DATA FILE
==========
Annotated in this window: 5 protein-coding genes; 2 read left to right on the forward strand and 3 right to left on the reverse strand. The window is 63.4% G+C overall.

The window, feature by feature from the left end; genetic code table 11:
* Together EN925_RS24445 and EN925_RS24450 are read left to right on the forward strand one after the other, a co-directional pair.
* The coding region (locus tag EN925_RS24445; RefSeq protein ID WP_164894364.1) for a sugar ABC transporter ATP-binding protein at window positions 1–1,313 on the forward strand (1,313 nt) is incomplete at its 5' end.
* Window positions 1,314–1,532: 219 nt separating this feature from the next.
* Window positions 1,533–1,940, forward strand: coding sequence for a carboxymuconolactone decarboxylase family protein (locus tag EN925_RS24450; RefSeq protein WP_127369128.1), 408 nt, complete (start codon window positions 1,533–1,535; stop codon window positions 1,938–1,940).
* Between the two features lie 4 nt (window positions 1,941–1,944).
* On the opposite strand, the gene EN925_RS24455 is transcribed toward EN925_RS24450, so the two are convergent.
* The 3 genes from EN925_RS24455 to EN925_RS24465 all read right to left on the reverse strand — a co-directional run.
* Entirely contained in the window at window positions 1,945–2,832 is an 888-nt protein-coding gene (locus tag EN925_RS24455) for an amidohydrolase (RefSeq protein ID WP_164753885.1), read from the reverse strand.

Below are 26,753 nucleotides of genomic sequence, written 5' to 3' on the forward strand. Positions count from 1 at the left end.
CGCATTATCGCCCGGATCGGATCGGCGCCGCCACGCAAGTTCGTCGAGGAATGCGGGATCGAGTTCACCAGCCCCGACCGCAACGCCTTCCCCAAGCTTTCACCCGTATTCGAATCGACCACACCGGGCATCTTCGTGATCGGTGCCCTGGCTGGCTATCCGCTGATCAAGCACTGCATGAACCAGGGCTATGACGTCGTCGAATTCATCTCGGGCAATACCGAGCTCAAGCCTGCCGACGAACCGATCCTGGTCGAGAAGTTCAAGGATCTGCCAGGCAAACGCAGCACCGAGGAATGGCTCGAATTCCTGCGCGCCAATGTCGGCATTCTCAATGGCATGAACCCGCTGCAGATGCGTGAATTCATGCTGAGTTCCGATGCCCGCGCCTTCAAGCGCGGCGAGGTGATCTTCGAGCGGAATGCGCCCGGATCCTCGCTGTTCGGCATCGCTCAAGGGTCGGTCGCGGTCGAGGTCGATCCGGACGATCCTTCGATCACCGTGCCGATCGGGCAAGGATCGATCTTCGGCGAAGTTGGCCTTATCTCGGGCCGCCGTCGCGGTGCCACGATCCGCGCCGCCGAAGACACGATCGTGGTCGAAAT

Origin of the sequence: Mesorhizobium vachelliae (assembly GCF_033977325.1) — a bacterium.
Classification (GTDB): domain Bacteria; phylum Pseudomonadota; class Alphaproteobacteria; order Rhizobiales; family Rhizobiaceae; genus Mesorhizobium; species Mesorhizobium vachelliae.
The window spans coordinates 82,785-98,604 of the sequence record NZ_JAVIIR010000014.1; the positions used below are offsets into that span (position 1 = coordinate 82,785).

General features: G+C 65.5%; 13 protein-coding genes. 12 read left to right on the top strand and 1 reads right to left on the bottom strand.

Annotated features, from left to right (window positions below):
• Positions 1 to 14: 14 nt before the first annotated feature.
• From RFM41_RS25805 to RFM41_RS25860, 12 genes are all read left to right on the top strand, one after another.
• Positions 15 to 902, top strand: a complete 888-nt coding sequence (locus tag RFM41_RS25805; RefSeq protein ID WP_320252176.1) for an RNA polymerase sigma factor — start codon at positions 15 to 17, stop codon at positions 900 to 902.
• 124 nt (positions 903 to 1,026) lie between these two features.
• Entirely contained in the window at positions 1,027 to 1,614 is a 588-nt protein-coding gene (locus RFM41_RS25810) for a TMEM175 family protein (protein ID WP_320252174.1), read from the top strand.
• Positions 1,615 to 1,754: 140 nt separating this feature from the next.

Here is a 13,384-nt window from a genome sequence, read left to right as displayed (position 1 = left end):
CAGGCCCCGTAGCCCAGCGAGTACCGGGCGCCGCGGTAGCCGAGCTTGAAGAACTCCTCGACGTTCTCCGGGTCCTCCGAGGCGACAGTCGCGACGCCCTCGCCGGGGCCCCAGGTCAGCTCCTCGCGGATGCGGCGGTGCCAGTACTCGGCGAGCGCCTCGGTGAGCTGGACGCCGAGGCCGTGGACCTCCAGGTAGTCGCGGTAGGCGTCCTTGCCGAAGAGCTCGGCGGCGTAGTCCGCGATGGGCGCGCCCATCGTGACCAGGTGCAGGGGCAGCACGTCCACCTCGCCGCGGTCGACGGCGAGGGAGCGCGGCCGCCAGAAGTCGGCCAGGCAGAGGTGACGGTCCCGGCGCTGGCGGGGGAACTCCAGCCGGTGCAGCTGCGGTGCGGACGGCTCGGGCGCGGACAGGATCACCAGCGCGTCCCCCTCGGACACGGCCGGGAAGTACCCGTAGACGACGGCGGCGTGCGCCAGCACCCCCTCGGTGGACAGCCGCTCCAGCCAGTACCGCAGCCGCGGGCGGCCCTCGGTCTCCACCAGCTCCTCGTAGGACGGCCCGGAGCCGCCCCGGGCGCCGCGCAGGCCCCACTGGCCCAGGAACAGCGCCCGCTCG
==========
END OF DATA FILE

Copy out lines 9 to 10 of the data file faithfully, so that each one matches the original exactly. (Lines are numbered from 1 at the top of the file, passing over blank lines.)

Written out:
* The 3 genes from EN925_RS24455 to EN925_RS24465 all read right to left on the reverse strand — a co-directional run.
* Entirely contained in the window at window positions 1,945–2,832 is an 888-nt protein-coding gene (locus tag EN925_RS24455) for an amidohydrolase (RefSeq protein ID WP_164753885.1), read from the reverse strand.